Home insurance companies don’t offer a “one size fits all” policy. Depending on your circumstance and your individual needs, you may have to investigate home insurance information before you find the policy that perfectly suits you. To help guide you, we’ve compiled the following home insurance guide that’ll describe each of the most commonly offered insurance plans.
HO-1 (Basic Homeowner Insurance)
Now seldom offered because of the increased availability and affordability of much wider-reaching plans, HO-1 is the most basic, bare-bones home insurance policy. With HO-1, your home and all its contents are covered against 11 “perils”, as compared with more comprehensive plans that protect you against 17. The 11 perils covered by HO-1 are fire, lightning, hail or windstorms, explosions, riots, aircraft, vehicles, smoke, vandalism, theft, and volcanic eruption.
HO-2 (Broad Homeowner Insurance)
This type of plan essentially takes everything that’s covered by HO-1 insurance plans and ramps it up by adding an additional 6 perils, for a total of 17 covered causes of damage. These include, in addition to those listed for HO-1: falling objects; structural damage due to the weight of snow, ice or sleet; water damage from an accidental overflow of plumbing systems (sump pumps excluded); rupture of your home’s heater, air conditioner, fire sprinkler, or water heater; frozen plumbing; damage due to power surges.
HO-3 (Special Form Homeowner Insurance)
This is the most commonly used homeowner insurance plan, because it offers coverage on an “everything except” basis. In other words, you can work with your insurance agent to arrive at a list of exclusions, or coverages you don’t need or want, or that the insurer won’t offer you—such as earthquake and flood insurance, which you typically have to purchase separately. With an HO-3 plan, if it’s not listed as an exclusion, you’re covered for it.
HO-4 (Renters Insurance)
This is the type of insurance policy you would take out to cover yourself and your belongings while renting. The HO-4 renter’s policy covers you and your belongings against all of the 17 perils covered in the HO-2 homeowners plan, with the notable exception that it doesn’t pay for damages to the actual rental property itself.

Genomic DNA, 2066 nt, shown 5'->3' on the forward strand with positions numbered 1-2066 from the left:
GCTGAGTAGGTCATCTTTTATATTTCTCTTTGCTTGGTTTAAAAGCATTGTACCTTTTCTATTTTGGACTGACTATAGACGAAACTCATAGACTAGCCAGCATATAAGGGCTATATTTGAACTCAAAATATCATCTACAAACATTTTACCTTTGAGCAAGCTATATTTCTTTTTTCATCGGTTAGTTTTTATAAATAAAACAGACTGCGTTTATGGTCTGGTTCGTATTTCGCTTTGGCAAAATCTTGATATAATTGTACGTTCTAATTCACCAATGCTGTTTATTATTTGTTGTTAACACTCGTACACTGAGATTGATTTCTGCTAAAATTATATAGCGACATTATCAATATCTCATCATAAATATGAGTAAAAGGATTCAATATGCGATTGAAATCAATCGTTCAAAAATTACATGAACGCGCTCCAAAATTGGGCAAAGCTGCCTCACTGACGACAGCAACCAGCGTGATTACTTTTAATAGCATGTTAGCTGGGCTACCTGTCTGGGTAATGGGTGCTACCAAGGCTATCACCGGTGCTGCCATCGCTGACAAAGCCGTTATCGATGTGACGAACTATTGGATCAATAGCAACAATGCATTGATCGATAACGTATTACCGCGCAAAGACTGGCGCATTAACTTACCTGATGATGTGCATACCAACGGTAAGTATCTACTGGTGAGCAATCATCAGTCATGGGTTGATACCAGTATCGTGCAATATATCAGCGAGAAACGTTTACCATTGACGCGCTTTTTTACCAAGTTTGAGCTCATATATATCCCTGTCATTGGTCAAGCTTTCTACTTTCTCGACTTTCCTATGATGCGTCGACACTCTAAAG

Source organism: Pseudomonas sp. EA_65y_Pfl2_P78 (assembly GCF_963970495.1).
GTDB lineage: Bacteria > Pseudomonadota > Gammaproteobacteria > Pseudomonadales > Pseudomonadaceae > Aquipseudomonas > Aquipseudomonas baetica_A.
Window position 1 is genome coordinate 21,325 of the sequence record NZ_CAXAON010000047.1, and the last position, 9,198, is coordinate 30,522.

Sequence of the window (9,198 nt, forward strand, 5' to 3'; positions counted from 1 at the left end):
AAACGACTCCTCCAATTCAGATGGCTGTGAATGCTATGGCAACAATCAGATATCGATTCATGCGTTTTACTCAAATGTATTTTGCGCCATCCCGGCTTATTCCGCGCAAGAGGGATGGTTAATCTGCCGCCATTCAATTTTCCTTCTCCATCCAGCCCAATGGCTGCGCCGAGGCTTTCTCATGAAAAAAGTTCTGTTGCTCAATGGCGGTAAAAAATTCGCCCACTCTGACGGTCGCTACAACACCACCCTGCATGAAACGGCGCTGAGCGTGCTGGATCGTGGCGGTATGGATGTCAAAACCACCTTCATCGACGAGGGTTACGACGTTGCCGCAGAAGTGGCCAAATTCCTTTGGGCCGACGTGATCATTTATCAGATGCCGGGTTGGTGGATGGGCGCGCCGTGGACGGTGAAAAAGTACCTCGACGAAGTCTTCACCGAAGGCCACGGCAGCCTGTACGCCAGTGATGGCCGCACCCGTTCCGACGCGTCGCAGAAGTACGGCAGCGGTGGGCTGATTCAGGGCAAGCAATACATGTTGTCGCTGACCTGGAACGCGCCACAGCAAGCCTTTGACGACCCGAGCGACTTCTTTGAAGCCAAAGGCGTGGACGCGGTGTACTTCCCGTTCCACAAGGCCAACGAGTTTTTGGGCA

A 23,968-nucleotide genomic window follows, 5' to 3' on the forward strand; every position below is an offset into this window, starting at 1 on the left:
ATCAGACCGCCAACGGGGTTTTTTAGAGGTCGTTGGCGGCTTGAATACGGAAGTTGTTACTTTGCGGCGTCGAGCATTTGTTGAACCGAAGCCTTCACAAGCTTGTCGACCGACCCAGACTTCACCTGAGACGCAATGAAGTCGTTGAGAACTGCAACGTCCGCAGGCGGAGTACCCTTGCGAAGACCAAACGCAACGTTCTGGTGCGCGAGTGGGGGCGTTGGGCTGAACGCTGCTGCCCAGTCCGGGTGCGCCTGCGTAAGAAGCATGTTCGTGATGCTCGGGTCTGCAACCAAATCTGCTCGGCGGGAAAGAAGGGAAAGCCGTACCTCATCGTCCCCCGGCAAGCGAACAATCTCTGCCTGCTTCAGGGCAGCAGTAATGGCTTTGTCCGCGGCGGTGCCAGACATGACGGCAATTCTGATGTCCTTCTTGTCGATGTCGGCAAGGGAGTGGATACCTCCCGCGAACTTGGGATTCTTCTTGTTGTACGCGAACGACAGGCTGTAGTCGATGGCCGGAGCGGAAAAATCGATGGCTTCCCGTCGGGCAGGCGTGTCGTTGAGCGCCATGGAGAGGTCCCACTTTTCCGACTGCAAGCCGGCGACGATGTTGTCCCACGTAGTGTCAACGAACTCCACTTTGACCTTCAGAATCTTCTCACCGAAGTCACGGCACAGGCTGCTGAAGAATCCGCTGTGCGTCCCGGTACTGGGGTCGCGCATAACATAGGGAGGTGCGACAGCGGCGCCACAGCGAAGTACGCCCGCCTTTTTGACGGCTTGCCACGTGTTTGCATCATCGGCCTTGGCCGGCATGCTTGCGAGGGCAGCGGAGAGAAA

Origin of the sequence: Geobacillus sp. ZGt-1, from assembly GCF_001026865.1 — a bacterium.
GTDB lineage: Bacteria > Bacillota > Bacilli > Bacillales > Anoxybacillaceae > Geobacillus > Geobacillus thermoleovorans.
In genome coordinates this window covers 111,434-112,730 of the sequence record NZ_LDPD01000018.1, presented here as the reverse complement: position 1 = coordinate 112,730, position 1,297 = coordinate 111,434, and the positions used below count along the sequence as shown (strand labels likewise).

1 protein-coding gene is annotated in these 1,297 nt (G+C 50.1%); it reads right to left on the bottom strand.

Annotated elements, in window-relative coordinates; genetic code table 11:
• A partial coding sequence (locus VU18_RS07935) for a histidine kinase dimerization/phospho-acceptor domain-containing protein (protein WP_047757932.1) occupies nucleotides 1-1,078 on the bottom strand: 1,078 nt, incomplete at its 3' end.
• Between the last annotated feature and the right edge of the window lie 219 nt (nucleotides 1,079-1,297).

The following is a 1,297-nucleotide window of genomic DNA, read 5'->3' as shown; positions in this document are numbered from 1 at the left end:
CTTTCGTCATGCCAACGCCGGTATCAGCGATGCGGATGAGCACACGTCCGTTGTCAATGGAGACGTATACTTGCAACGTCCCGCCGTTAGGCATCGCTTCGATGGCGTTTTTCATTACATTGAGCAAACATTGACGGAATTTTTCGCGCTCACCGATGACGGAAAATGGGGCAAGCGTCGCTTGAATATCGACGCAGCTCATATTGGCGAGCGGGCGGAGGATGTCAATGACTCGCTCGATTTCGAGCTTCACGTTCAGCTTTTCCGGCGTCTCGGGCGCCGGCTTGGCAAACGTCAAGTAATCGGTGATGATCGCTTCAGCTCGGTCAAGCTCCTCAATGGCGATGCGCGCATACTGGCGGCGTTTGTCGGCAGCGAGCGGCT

HO-5 (Premiere Homeowners Insurance)
This is known as a “no fuss” policy. Similar to HO-3 in many respects, the HO-5 policy gives you better coverage for your belongings. Whereas HO-3 covers damage done to the structure of your home for everything except the listed exclusions, the personal property contained in your home is only covered by the 17 listed perils. With HO-5, your belongings are fully covered for any cause that’s not specifically excluded.
HO-6 (Condominium Insurance)
Condo owners have insurance needs that differ from those of homeowners, since common areas and physical structures are already insured by the resident’s condominium association. Therefore HO-6 is more limited in scope, offering personal property coverage and liability coverage that doesn’t extend into common areas.
HO-8 (Older Homes Insurance)
If a home’s replacement cost is much higher than its actual market value, it provides certain challenges to insure, which are met by an HO-8 insurance plan. In these situations, if your older home is damaged or destroyed by any of the 17 listed perils, the insurance company will pay the cost of repair or replacement using common materials and methods. For example, if your 19th century home has vintage stained glass windows and they’re destroyed by a covered peril, the insurance company will pay for replacement using modern day methods—such as standard windows—rather than paying what the antique stained glass was actually worth.
Understanding More About Home Insurance Policy Endorsements
A home insurance policy is designed to offer you insurance coverage for your home's structure and your personal property. It is also designed to protect you against any personal liability when some...
Read More →
Ways to Lower Your Home Insurance Premiums
Every homeowner needs insurance, but if you’re like most of us, you’ll want to know how to lower your home insurance premiums without sacrificing coverage. So it’s good to know th...
Read More →
My House is Paid Off - Do I still need Homeowners Insurance?
As a homeowner, you probably had to initially get your homeowners insurance policy as a requirement when you got your mortgage. This is because the lender had a lien on the home, meaning that the l...
Read More →